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ISSN 1511-3701

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Vitrification of Dikaryotic Mycelial Cells from Lignosus rhinoceros

Lai Wei Hong, Ninie Noor Diana Enche Baharuddin, Shu San Loo, Azura Amid, Fauzi Daud, Abas Mazni Othman and Norihan Mohd Saleh

Pertanika Journal of Tropical Agricultural Science, Volume 36, Issue 3, August 2013

Keywords: Lignosus rhinocerus, vitrification, electron microscopy, comet assay

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In Malaysia, Lignosus rhinocerus is one of the few important traditional medicinal mushrooms being used by indigenous communities to treat diseases. Currently, this rare mushroom can be found in the deep forest in Peninsular Malaysia, but its number is insufficient to meet the increasing local demand. Therefore, a vitrification technique previously used in the cryopreservation of actinomycetes was adapted in this study to preserve and maintain the commercially potential L. rhinocerus strain in a viable state. In this study, combinations of different sucrose concentrations and exposure time were experimented without serial washing phase after thawing. In addition, electron microscopy and comet assay were applied to study the cryoinjury and genotoxity of vitrified mycelial cells. Mycelial cells incubated for 10 minutes in 1.6 M sucrose of Plant Vitrification Solution 2 (PVS2) yielded largest radial mycelial growth with 100% survival rate. Scanning electron microscopy results indicated the swelling of mycelial cells due to osmotic shock which occurred from thawing procedure, while transmission electron microscopy findings revealed fusion of two nucleus membranes of dikaryotic mycelium. Comet assay suggested insignificant differences (p > 0.05) of comet formation between the normal and vitrified mycelial cells, suggesting cryoprotectants used in vitrification will not cause genotoxity to mycelial cells of L. rhinocerus. In conclusion, the current vitrification technique is suitable to cryopreserve the dikaryotic mycelial cells of L. rhinocerus with 100% regeneration and without trace of genotoxicity.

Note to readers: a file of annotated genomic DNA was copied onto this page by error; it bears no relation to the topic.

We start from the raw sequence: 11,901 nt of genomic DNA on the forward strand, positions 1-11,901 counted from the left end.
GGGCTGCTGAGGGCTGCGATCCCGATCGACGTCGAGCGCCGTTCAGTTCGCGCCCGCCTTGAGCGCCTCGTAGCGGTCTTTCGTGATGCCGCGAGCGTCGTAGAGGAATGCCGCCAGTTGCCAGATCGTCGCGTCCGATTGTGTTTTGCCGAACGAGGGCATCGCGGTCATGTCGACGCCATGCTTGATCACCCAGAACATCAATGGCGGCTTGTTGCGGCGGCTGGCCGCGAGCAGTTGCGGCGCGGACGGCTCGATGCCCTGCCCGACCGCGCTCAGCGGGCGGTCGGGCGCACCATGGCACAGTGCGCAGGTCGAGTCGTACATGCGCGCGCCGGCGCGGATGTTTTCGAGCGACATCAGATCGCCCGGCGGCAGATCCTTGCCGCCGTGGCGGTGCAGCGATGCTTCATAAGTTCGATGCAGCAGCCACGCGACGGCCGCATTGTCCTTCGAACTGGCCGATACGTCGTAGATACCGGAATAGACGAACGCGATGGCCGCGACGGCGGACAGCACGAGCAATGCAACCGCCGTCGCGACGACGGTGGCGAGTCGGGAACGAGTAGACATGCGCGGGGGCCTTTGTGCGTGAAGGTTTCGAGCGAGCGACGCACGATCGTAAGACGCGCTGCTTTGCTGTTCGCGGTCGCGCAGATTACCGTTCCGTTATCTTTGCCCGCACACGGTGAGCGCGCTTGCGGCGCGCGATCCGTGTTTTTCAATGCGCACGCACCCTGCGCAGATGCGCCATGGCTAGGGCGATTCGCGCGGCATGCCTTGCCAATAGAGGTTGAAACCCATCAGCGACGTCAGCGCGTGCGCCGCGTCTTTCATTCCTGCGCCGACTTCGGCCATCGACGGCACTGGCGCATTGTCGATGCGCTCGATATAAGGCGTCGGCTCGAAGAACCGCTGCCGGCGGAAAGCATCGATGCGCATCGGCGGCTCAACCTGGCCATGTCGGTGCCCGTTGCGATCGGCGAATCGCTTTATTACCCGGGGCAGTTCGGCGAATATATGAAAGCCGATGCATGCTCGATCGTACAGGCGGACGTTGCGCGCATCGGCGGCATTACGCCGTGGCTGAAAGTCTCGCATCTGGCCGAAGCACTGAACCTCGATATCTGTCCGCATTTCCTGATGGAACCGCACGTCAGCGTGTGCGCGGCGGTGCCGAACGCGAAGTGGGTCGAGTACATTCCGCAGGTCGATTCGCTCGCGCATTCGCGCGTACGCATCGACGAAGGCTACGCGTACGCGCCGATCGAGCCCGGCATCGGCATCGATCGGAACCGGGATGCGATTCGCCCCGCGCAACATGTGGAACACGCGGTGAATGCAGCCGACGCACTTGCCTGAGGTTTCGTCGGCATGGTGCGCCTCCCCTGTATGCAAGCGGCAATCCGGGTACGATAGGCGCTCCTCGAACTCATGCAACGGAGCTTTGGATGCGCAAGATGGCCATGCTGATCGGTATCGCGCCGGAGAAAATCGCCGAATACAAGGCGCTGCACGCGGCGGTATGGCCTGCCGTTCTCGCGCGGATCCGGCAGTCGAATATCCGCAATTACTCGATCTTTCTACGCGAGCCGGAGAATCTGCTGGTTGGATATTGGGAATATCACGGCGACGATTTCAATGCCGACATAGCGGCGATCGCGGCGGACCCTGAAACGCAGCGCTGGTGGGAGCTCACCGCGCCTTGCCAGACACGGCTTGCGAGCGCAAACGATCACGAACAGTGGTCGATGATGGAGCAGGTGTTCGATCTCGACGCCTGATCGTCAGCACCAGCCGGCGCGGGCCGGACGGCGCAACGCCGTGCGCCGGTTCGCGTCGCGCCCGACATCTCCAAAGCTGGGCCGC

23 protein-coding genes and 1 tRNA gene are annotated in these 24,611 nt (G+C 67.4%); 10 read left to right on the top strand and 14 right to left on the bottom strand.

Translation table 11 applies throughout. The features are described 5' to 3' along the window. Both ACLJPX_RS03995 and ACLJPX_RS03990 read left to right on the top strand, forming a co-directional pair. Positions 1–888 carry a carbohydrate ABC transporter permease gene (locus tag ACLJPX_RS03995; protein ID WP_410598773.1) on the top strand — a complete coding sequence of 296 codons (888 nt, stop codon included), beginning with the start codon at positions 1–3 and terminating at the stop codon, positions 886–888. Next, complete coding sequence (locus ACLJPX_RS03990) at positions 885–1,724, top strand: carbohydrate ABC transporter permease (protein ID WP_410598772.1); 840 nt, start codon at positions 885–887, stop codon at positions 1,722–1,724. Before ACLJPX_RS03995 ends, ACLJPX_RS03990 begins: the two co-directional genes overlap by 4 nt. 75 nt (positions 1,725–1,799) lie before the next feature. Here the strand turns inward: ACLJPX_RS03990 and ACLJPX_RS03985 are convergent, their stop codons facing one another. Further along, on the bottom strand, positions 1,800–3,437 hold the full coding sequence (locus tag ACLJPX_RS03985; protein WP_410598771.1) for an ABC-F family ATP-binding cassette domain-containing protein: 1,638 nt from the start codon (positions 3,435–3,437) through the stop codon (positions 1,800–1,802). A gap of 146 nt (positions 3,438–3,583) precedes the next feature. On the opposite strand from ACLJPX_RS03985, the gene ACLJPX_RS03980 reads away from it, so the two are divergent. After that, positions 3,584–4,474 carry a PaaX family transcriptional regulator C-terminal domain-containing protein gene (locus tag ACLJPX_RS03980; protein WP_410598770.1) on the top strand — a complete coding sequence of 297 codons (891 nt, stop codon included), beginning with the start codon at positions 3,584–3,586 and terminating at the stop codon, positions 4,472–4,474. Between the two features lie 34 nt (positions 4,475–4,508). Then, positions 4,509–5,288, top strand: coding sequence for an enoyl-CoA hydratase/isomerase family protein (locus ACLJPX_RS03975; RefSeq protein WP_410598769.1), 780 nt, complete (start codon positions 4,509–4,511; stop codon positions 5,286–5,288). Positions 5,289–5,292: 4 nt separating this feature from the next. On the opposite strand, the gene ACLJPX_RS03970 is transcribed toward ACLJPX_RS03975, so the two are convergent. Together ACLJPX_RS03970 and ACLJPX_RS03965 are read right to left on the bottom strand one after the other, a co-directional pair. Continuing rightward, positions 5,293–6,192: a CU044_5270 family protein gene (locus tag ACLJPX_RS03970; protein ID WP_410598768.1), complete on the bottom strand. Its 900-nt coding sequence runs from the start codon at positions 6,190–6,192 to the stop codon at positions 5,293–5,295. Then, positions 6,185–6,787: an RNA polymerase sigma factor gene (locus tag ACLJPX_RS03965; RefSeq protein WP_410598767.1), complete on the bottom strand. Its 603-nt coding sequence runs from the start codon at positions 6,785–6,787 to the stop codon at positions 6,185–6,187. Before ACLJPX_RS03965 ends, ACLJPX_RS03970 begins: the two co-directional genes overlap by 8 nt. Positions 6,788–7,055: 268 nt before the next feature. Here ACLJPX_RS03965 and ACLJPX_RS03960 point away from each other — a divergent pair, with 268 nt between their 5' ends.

ISSN 1511-3701

e-ISSN 2231-8542

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